The greatest strength of my application to your especially distinguished Masters Program in Nursing at the University of XXXX is undoubtedly the fact that I am not only a nurse, but that I am also fully bilingual and bicultural. I am a Mexican woman who is most fully dedicated to addressing the nursing needs of the underserved. I have deep roots and broad connections in my local, mostly Latino, community here in Michigan and I have even served as a translator for doctors visits and hospital stays for people in my neighborhood.
I am happily married with a 12-year-old boy who is increasingly becoming an independent adolescent, needing his mother less and less. Thus, I now feel strongly that I am at the optimal point in my life to give my all to nursing school and excel. I have worked very hard so far to arrive where I am, balancing family and professional responsibilities. In 2002 I became a Medical Assistant, and continued to study nursing part time, earning my Associates in 2009. My first position as a nurse was in a Medical ICU; then I transferred to another hospital where I have been working in a general telemetry unit for the last 2.5 years. I just recently finished my BSN, May of 2014.
I was born in Monterrey, Mexico and moved to Southern California when I was 18 years old. I have been going to school my entire life. After getting married, we lived in three states, first California, then Arizona, and now we have made our home in Michigan. I am pleased that I earned a degree in each of these three states and I am confident that everything that I have learned so far will help empower me to excel in nursing at the University of Michigan. Since I am now 36 years old, I have had a lot of practice in English and I now speak English very well, often even dreaming in English.
I look forward to becoming increasingly engaged with my Spanish-speaking community, helping to better educate our members about the special challenges that we face as Latinos fighting diabetes and other chronic diseases. I seek to address the ways in which Latino cultures often serve to perpetuate poor lifestyle choices, particularly in our diets, which need to be addressed, particularly with respect to childhood obesity. I feel strongly that I have the passion, commitment, and perseverance that it takes to excel as a Family Nurse Practitioner and be of great service to my community, especially because I am so very passionate about helping people in need. I hope to learn a great deal in your program at the U of M and I particularly look forward to studying the intersections between nursing, on the one hand, and chronic diseases such as diabetes, HIV, and cancer, especially in communities of low socioeconomic status, questions of diversity and justice in healthcare.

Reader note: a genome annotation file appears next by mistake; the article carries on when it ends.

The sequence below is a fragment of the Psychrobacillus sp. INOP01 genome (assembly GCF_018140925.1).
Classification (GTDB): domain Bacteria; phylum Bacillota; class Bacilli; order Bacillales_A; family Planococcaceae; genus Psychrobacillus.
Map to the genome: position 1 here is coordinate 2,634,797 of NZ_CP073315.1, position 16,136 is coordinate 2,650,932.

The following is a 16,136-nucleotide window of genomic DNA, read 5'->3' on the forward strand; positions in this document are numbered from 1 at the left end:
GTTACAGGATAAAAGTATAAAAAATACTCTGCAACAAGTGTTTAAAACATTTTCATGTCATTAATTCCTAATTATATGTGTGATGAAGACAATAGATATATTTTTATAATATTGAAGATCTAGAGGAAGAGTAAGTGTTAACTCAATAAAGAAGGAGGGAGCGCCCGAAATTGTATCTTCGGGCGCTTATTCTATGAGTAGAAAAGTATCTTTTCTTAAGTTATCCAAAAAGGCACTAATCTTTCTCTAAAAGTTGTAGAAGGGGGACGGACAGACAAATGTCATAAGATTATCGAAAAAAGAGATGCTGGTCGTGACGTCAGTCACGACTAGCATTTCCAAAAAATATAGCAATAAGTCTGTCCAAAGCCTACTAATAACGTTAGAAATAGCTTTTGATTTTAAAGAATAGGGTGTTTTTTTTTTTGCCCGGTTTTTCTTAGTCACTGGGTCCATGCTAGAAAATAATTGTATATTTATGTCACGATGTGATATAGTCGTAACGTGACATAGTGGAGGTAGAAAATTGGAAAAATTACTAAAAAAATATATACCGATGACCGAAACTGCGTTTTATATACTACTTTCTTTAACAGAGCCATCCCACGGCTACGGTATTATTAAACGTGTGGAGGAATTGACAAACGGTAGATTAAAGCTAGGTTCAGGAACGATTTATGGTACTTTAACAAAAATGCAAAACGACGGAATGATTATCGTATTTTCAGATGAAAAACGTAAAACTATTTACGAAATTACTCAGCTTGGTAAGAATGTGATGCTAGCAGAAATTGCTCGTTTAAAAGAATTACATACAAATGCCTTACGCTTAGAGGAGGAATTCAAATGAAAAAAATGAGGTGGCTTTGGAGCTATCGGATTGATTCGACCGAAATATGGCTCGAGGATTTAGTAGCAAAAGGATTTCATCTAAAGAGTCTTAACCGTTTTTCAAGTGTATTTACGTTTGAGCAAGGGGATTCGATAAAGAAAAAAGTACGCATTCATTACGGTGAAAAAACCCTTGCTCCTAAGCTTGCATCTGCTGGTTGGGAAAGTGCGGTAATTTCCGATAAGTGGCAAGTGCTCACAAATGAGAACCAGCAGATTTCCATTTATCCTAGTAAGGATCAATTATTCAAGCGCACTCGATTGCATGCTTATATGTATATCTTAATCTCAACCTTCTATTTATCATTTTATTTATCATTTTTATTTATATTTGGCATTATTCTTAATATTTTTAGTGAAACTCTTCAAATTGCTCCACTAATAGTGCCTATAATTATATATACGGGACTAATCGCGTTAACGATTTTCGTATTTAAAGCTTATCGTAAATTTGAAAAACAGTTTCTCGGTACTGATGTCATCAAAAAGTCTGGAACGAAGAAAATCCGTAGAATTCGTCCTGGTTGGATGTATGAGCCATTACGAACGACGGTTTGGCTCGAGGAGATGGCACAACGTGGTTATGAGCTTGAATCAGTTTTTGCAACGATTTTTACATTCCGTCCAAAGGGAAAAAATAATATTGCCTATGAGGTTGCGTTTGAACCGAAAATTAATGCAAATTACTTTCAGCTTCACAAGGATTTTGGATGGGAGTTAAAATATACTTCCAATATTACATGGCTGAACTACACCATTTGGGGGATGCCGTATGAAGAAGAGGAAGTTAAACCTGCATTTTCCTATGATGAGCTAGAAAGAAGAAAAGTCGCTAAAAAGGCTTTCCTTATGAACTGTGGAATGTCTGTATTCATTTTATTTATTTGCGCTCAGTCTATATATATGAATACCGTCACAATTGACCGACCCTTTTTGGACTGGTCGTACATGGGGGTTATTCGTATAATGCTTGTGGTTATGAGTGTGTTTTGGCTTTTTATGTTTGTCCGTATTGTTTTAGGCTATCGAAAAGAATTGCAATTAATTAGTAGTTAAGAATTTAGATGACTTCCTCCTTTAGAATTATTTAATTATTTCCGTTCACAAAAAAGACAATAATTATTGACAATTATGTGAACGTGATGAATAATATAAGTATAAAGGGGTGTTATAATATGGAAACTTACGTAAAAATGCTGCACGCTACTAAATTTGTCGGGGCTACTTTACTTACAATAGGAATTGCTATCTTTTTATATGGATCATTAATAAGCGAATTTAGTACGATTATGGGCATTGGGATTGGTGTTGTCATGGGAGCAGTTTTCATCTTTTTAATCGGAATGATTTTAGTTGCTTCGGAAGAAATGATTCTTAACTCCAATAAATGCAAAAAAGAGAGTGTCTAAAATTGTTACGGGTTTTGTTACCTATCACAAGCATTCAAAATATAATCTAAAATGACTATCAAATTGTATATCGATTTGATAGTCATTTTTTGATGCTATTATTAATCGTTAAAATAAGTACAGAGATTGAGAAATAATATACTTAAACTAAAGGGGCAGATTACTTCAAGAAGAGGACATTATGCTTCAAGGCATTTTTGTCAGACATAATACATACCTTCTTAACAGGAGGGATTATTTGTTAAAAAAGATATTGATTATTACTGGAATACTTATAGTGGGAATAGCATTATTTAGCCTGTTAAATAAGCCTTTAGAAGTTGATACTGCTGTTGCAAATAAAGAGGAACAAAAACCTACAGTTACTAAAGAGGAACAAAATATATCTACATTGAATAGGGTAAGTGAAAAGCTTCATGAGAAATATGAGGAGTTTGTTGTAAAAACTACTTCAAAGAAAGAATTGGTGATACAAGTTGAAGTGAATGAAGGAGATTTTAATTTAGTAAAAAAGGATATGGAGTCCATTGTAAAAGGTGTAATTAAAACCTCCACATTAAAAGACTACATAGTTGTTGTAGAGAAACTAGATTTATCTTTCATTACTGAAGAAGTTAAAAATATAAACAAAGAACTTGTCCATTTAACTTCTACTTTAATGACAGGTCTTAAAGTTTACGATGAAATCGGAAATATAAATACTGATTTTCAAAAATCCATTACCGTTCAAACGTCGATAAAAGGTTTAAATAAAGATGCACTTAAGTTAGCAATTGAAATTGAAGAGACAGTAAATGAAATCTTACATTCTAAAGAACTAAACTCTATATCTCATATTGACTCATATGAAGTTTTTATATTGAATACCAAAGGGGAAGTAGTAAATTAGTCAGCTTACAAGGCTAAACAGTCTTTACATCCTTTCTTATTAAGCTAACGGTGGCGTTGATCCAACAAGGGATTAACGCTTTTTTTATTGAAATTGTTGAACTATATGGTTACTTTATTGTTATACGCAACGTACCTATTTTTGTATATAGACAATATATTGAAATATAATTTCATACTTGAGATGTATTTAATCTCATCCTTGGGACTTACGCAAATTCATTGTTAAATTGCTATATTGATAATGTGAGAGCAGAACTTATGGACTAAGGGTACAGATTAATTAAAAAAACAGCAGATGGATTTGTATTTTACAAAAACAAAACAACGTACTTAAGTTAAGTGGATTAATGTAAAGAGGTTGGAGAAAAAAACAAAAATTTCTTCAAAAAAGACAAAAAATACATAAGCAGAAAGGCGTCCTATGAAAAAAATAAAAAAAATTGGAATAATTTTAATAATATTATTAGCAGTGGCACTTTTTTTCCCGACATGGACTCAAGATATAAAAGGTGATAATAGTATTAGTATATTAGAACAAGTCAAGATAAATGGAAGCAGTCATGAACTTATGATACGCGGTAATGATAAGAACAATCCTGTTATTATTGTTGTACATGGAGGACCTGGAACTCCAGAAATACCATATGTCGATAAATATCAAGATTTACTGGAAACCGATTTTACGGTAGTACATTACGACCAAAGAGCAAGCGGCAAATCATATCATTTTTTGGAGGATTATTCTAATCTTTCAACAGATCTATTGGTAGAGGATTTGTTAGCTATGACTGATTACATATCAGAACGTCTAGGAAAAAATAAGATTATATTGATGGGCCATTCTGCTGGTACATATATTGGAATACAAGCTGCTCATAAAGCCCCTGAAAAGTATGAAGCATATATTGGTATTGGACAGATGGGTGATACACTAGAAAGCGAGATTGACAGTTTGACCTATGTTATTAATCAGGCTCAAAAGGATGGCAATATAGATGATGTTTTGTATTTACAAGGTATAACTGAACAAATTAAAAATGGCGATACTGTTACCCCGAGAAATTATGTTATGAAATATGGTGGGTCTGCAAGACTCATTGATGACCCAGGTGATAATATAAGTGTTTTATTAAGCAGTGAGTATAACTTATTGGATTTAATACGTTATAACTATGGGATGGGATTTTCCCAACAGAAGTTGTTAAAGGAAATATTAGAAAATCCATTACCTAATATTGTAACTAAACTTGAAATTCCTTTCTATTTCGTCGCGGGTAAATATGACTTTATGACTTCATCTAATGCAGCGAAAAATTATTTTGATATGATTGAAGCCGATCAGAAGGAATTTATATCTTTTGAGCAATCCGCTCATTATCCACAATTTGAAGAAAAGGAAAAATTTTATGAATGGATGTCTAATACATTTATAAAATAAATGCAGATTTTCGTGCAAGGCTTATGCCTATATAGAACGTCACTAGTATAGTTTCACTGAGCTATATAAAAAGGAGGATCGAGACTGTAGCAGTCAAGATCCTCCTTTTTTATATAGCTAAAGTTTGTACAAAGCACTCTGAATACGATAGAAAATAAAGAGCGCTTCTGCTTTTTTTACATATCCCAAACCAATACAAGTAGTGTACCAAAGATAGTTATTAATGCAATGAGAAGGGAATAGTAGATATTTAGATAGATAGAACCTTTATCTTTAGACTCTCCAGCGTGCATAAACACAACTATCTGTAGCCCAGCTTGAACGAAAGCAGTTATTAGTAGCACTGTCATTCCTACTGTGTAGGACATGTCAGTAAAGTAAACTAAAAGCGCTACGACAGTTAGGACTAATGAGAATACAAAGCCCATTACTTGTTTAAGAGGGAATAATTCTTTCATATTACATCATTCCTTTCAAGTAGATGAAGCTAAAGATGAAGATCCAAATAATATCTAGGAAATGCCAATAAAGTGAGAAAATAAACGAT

I seek to be a good role model for the Latino community as a health care professional. Many of the factors that work against Latinos in terms of health education have to do with the fact that a large proportion, especially among more recent arrivals, tend to work in minimum wage jobs, particularly fast food. Many even had better opportunities back in their home countries. Furthermore, Latinos tend to have big families that often result in economic strains, with parents sometimes having to work up to three jobs to make ends meet, and their children suffer. These children end up at home, eating the most unhealthy/cheap fast food watching TV or playing video games.
As an FNP, I will focus on the children for a variety of reasons, including the fact that many more recent Latino immigrants do not speak English and rely on their children as translators. Here in Michigan the Latino community is concentrated in small pockets such as Washtenaw County where I reside. Many if not most are undocumented which correlates very heavily with underuse of health care services. Many of the children of lack Medicaid or other State-funded healthcare services. Often, prenatal care is totally absent because these people simply do not understand the healthcare system.